A minimum working solution (MVP) forces you to simplify, and think about what is actually the core of the product.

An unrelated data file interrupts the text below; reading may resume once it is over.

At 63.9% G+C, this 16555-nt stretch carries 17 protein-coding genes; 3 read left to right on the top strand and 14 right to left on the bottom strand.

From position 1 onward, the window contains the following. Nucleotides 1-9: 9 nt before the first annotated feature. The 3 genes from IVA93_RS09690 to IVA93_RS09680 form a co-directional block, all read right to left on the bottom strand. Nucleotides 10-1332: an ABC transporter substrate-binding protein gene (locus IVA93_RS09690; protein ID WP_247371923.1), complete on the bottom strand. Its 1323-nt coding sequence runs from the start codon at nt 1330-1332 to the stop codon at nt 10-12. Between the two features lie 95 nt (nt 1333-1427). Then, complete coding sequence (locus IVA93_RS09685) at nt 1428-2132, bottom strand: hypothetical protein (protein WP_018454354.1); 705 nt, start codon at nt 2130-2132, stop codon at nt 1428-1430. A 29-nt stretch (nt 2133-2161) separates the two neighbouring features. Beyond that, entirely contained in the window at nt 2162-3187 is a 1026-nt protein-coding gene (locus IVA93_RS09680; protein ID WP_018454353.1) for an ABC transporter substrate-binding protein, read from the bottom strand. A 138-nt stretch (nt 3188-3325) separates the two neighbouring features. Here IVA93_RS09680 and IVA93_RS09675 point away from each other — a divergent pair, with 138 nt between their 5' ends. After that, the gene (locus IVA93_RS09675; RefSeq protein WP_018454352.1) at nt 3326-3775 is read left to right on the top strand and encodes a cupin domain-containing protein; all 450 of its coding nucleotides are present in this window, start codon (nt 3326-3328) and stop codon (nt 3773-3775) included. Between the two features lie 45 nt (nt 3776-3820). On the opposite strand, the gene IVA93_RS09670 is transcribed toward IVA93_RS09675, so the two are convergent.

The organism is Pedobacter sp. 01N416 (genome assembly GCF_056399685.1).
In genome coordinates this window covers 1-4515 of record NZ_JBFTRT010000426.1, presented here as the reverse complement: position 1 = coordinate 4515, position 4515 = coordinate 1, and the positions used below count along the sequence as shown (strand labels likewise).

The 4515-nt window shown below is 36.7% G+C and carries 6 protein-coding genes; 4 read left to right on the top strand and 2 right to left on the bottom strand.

It is expensive to develop a finished digital product before you know whether it hits the mark with those who will use it. A ‘minimal viable product’ (MVP), or smallest working solution, forces you to simplify and think about what is actually the core of the product so that you can launch your answer quickly and cost-effectively. The MVP is an essential part of the Lean methodology. The purpose here is to optimize user-friendliness, without spending large resources on system development until you are completely sure of the product. Once you have created an MVP, the idea is to use this to actively test potential users, so that you can easily make changes based on feedback and wishes. Although this is a minimum solution in terms of functionality, it should not come at the expense of design and identity. It should look good and have a well-thought-out user interface, even if the functionalities are kept to a minimum. A common way to build an MVP is to create a clickable prototype, where the technology behind it is a makeshift, temporary solution, or in some cases non-existent. An MVP must therefore be good enough to provide the customer with value, but not necessarily a perfect solution. The alternative would have been to guess what the customer needs, spend a lot of time and resources developing this, and then risk the customer’s needs being completely different. For completely new and innovative products, a good MVP can also be used to reveal whether your solution actually has the right to life, based on the interest in the market. Think MVP when developing new solutions We often recommend our customers think MVP in projects that involve new solutions. For some of our projects, where we have built completely new digital products, we have benefited greatly from developing an MVP first. A good example is Crescat, where we were to create a platform to simplify the production of events. There we started with a simple solution to bring in the first customers, who became involved in the further development of the solution. If we had made the answer 100% complete in the first phase, we would most likely have developed a lot of functionality that the customers do not need. Read more about this here. The biggest challenge with an MVP is mapping which functionality is “need to have” and which is “nice to have”. It is important that you gain a good insight into the users’ needs before you start with the design and development of an MVP. This can be done through interviews and clarification of needs with potential customers. After this, you should start with sketches, preferably by thinking about concept development and lean UX.